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Soldier’s Heart by Gary Paulsen

December 4, 2012

Children’s Book Review from a Christian Mom:  Soldier’s Heart by Gary Paulsen Lexile Level 1000

civil war young adultI read a lot of books I never review on this blog because I want to be able to recommend good reads. These last two, Fire Pony and A Soldiers Heart, fell somewhere between OK and never mind. There is a strange element to each that was disturbing in a distracting way. It made me wonder what the author was intending.

Most reviews of Soldier’s Heart describe it as historical fiction or a Civil War narrative, but I think it’s more accurate to describe it as being about Post Traumatic Stress Disorder. If the author’s intent is to say “war is bad,” then it does the job. The term ‘soldiers heart’ might bring to mind noble attributes to be emulated, but it was a term used in the Civil War era for what is now called PTSD.

Charley Goddard is a fifteen year old in 1831 who lies about his age to join the Minnesota Volunteers and fight in the only “shooting war” Charley thinks he’ll see in his lifetime. As with many young men, his vision of war is adventure and camaraderie, but he soon realizes it’s much more about violence, death, wasted lives, and senseless killing.

The book accurately reflects the fighting style of the Civil War, where men are expected to calmly obey orders and walk into gunfire line by line. Charley makes it through the most brutal of battles complete with entire companies marching to their deaths.  He grows increasingly violent in response to being immersed in death and gore. Soldier’s Heart quickly becomes less about the historicity of any specific war and more about losing self in the face of such tragedy.

The book is graphic in its violence. In one battle scene the soldiers have been ordered to leave wounded comrades on the battle field.  Charley helps a badly wounded friend load and position his rifle, anticipating he will shoot himself. Charley hears the shot as he walks away.  In another scene, Charley fills his canteen from a creek, takes a drink, and only then notices the stream is running red with the blood of dead soldiers lying upstream.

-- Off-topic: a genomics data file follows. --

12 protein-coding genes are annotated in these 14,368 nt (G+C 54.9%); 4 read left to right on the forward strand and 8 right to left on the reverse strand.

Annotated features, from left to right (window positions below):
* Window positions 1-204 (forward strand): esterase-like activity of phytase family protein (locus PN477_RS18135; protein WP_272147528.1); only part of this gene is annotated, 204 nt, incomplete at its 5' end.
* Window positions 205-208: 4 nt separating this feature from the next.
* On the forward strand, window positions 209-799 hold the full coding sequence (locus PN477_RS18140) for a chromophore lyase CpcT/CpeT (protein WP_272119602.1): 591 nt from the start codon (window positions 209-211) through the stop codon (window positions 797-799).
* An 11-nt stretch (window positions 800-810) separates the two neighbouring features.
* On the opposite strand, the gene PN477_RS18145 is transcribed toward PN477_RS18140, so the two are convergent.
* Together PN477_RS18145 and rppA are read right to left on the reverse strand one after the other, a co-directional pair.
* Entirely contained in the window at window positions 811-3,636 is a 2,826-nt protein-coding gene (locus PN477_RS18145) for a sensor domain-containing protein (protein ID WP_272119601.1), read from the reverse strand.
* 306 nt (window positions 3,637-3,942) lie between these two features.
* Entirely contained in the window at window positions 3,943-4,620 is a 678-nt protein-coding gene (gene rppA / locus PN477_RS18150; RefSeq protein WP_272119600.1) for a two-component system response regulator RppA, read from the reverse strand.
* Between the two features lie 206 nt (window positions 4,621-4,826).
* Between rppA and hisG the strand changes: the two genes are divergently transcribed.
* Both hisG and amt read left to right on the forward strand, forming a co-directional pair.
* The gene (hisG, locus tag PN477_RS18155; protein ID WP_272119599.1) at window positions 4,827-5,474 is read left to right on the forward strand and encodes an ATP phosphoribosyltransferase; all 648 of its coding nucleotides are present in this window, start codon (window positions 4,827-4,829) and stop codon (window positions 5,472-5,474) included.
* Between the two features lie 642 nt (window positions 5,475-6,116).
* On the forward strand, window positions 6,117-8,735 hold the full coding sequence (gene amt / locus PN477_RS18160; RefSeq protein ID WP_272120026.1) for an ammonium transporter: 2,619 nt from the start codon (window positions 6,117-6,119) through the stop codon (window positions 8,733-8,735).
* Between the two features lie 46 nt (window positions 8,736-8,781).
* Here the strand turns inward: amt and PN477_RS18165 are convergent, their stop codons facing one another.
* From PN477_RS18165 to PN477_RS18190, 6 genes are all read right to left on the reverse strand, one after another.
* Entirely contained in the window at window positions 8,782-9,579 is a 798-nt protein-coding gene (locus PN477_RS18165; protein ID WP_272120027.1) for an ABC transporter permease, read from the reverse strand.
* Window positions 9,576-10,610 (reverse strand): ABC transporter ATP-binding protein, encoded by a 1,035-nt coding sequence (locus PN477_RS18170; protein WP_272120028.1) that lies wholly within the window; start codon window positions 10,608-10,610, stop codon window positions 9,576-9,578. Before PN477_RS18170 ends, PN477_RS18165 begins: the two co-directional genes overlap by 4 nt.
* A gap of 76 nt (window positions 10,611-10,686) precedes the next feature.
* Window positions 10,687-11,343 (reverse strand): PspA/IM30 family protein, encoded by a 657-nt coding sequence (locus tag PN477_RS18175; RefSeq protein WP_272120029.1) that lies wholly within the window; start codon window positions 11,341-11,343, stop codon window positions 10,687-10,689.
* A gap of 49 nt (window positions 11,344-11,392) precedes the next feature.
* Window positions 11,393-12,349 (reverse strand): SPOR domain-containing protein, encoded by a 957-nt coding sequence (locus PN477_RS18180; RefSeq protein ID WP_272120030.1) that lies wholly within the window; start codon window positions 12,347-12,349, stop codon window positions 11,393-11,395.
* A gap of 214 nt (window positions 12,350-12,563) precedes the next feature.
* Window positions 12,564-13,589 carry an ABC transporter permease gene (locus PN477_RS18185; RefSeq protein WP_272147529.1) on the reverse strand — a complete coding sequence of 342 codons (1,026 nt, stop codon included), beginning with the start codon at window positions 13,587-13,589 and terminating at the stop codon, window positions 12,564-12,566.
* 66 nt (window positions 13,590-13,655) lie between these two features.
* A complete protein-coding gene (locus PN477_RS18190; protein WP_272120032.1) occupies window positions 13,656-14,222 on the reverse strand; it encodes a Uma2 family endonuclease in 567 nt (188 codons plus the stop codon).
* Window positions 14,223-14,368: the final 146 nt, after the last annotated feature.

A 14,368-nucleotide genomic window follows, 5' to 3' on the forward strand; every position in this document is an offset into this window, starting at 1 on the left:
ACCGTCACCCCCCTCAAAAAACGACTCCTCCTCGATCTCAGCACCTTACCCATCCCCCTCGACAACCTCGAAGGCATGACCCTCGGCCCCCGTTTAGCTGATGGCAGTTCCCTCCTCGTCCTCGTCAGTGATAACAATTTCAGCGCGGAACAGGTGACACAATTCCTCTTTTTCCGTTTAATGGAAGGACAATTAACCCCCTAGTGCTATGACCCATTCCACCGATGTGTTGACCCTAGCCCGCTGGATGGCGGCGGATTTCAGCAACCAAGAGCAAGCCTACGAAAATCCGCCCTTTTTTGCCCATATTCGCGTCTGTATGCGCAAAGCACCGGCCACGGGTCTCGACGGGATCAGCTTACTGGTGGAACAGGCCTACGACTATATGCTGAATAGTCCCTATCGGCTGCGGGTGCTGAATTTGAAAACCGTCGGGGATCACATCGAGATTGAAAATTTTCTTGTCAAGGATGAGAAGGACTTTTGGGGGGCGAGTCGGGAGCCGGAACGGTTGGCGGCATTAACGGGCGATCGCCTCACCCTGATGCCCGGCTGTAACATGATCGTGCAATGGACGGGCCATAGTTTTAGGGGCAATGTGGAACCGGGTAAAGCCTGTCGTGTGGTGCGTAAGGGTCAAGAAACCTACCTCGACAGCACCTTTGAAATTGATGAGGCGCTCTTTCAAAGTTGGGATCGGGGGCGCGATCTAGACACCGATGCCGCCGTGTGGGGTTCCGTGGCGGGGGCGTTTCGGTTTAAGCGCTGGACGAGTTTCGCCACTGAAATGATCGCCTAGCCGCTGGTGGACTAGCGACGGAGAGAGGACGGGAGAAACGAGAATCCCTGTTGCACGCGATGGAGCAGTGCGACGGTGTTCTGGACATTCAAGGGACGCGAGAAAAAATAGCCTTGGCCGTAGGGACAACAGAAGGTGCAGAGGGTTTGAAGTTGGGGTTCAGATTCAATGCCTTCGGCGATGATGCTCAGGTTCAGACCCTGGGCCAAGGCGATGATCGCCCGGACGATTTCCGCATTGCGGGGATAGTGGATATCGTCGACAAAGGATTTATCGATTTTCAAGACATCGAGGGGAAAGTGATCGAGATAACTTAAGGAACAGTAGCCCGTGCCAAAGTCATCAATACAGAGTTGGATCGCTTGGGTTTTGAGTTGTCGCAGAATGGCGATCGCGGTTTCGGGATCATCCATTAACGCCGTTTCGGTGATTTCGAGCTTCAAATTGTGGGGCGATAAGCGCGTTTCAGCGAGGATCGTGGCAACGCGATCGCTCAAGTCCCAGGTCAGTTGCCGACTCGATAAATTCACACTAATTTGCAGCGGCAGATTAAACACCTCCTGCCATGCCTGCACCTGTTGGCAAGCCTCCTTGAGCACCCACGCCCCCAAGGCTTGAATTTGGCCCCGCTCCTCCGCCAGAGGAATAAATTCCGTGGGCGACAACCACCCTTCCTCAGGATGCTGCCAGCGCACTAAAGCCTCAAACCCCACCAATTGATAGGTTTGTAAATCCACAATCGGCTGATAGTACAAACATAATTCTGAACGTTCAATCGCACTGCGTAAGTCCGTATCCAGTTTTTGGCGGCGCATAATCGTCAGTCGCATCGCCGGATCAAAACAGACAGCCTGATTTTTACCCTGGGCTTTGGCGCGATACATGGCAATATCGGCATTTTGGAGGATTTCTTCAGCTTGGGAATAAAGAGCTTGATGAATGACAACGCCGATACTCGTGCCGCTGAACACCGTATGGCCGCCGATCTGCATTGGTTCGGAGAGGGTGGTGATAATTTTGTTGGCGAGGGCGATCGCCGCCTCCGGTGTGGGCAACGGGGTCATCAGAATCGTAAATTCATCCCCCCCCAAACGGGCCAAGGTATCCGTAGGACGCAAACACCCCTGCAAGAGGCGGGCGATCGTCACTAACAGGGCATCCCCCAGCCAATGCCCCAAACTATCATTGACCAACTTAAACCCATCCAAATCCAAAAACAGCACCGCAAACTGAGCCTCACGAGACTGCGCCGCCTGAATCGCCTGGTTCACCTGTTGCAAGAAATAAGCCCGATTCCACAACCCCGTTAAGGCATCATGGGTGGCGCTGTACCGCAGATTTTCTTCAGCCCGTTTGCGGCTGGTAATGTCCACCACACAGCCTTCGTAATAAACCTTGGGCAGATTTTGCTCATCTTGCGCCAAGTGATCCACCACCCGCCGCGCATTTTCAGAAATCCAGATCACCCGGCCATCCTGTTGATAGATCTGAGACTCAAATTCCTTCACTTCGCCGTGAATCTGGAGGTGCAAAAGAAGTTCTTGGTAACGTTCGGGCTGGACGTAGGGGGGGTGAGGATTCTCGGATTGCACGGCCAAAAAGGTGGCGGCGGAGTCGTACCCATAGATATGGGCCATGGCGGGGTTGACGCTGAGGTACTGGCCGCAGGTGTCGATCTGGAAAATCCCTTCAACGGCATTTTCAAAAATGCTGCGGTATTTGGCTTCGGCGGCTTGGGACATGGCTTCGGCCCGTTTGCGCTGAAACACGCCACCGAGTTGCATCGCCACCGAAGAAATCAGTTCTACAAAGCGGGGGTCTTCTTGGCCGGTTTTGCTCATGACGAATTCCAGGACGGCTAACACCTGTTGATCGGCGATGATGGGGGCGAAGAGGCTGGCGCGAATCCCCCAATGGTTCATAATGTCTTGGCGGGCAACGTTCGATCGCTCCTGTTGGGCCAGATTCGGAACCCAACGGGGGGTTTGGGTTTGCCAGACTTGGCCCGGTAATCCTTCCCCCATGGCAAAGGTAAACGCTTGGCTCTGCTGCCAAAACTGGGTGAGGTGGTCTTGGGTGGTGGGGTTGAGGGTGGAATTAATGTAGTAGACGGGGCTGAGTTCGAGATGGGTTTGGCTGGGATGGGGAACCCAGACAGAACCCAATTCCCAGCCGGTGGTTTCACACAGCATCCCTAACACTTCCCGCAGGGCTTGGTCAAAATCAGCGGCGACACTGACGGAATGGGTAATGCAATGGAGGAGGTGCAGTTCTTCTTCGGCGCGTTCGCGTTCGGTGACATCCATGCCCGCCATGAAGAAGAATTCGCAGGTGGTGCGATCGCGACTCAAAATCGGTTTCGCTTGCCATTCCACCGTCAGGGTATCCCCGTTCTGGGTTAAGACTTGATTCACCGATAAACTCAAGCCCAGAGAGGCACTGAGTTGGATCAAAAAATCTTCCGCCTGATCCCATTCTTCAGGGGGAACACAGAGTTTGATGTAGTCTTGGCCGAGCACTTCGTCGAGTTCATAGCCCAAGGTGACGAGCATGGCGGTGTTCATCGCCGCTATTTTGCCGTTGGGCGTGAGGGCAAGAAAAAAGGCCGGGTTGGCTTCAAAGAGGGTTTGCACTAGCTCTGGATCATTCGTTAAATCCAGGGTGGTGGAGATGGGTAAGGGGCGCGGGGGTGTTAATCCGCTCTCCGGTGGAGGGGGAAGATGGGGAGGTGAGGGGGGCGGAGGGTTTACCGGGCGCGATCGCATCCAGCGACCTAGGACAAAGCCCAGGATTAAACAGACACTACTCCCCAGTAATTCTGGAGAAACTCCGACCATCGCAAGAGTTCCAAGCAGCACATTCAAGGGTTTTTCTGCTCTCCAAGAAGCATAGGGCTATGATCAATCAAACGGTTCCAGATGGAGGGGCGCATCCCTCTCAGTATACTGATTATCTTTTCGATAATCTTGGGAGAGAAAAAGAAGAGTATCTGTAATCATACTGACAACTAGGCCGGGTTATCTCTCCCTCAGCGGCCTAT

After months in these conditions, and surviving many equally violent battles,  Charley becomes a different person, fighting with a blind rage and wanting only to kill the enemy.

“Charley parried with his own rifle and took the Rebel soldier just below the breast bone with his bayonet. The man had been running so hard he ran himself onto the bayonet before falling off to the side, dying as he fell, his lungs and heart torn. Charley’s bayonet was stuck and he had to put his food on the man’s chest to jerk it loose…. He attacked anything and everything that came into his range- slashing, clubbing, hammering, jabbing, cutting – and always screaming, screaming in fear, in anger and finally in a kind of rabid, insane joy, the joy of battle, the joy of winning, the joy of killing to live.” pg 84

We’ve read a lot of World War I and World War  II stories and a fair amount of Civil War material, so it’s not that I shy away from these topics on a whole, but Soldier’s Heart is especially graphic in its descriptions for the young adult label.

As I said before, this book is more about PTSD than giving a historical perspective to the Civil War. If the intent is to discuss the brutality of war, the unprecedented violence of the Civil War, and the resulting mental impact on soldiers, then it does the job, but it is not historical fiction in the usual sense.

I know there are a lot of Gary Paulsen fans out there, and while we liked some aspects of  Hatchet and Lawn Boy, Soldiers Heart won’t be on our favorites list.


I think I’ve covered the graphic nature of the content. I recommend parents read the book before deciding if it is appropriate for their children.

Photo taken by Bill Dowling, courtesy of the National Park Service

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